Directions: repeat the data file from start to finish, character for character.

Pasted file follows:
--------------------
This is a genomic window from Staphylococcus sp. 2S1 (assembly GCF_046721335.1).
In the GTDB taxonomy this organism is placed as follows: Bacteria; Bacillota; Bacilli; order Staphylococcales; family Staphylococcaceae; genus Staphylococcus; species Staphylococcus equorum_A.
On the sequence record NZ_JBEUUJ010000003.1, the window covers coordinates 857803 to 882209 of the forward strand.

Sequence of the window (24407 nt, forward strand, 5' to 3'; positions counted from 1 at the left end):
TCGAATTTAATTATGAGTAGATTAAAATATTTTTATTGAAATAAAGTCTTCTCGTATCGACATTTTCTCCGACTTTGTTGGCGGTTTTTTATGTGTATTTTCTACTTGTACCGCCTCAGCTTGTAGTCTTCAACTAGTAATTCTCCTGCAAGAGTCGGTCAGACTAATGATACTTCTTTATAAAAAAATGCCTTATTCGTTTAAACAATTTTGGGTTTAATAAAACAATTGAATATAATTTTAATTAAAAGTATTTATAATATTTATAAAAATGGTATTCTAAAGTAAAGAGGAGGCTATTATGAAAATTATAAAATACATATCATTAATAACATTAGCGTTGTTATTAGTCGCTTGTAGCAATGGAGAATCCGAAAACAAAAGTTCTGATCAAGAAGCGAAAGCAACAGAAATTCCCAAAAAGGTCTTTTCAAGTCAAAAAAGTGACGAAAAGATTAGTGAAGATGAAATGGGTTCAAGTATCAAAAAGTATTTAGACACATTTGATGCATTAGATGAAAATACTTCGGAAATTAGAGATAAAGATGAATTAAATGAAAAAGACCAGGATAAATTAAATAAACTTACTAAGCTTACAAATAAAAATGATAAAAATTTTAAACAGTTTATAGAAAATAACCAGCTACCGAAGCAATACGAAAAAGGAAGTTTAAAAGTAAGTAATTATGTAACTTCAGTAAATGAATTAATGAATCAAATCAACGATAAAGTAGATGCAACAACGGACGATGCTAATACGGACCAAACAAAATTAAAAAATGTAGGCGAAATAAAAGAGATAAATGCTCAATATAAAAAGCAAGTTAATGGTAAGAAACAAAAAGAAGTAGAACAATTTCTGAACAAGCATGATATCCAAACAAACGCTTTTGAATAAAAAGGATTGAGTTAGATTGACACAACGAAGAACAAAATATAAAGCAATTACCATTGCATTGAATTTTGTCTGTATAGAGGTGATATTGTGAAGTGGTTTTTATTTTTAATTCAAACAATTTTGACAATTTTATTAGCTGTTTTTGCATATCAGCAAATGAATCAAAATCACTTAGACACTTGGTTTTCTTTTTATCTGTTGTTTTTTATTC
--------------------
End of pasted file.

This is a genomic window from Staphylococcus sp. 2S1 (assembly GCF_046721335.1).
In the GTDB taxonomy this organism is placed as follows: Bacteria; Bacillota; Bacilli; order Staphylococcales; family Staphylococcaceae; genus Staphylococcus; species Staphylococcus equorum_A.
On the sequence record NZ_JBEUUJ010000003.1, the window covers coordinates 857803 to 882209 of the forward strand.

Sequence of the window (24407 nt, forward strand, 5' to 3'; positions counted from 1 at the left end):
TCGAATTTAATTATGAGTAGATTAAAATATTTTTATTGAAATAAAGTCTTCTCGTATCGACATTTTCTCCGACTTTGTTGGCGGTTTTTTATGTGTATTTTCTACTTGTACCGCCTCAGCTTGTAGTCTTCAACTAGTAATTCTCCTGCAAGAGTCGGTCAGACTAATGATACTTCTTTATAAAAAAATGCCTTATTCGTTTAAACAATTTTGGGTTTAATAAAACAATTGAATATAATTTTAATTAAAAGTATTTATAATATTTATAAAAATGGTATTCTAAAGTAAAGAGGAGGCTATTATGAAAATTATAAAATACATATCATTAATAACATTAGCGTTGTTATTAGTCGCTTGTAGCAATGGAGAATCCGAAAACAAAAGTTCTGATCAAGAAGCGAAAGCAACAGAAATTCCCAAAAAGGTCTTTTCAAGTCAAAAAAGTGACGAAAAGATTAGTGAAGATGAAATGGGTTCAAGTATCAAAAAGTATTTAGACACATTTGATGCATTAGATGAAAATACTTCGGAAATTAGAGATAAAGATGAATTAAATGAAAAAGACCAGGATAAATTAAATAAACTTACTAAGCTTACAAATAAAAATGATAAAAATTTTAAACAGTTTATAGAAAATAACCAGCTACCGAAGCAATACGAAAAAGGAAGTTTAAAAGTAAGTAATTATGTAACTTCAGTAAATGAATTAATGAATCAAATCAACGATAAAGTAGATGCAACAACGGACGATGCTAATACGGACCAAACAAAATTAAAAAATGTAGGCGAAATAAAAGAGATAAATGCTCAATATAAAAAGCAAGTTAATGGTAAGAAACAAAAAGAAGTAGAACAATTTCTGAACAAGCATGATATCCAAACAAACGCTTTTGAATAAAAAGGATTGAGTTAGATTGACACAACGAAGAACAAAATATAAAGCAATTACCATTGCATTGAATTTTGTCTGTATAGAGGTGATATTGTGAAGTGGTTTTTATTTTTAATTCAAACAATTTTGACAATTTTATTAGCTGTTTTTGCATATCAGCAAATGAATCAAAATCACTTAGACACTTGGTTTTCTTTTTATCTGTTGTTTTTTATTC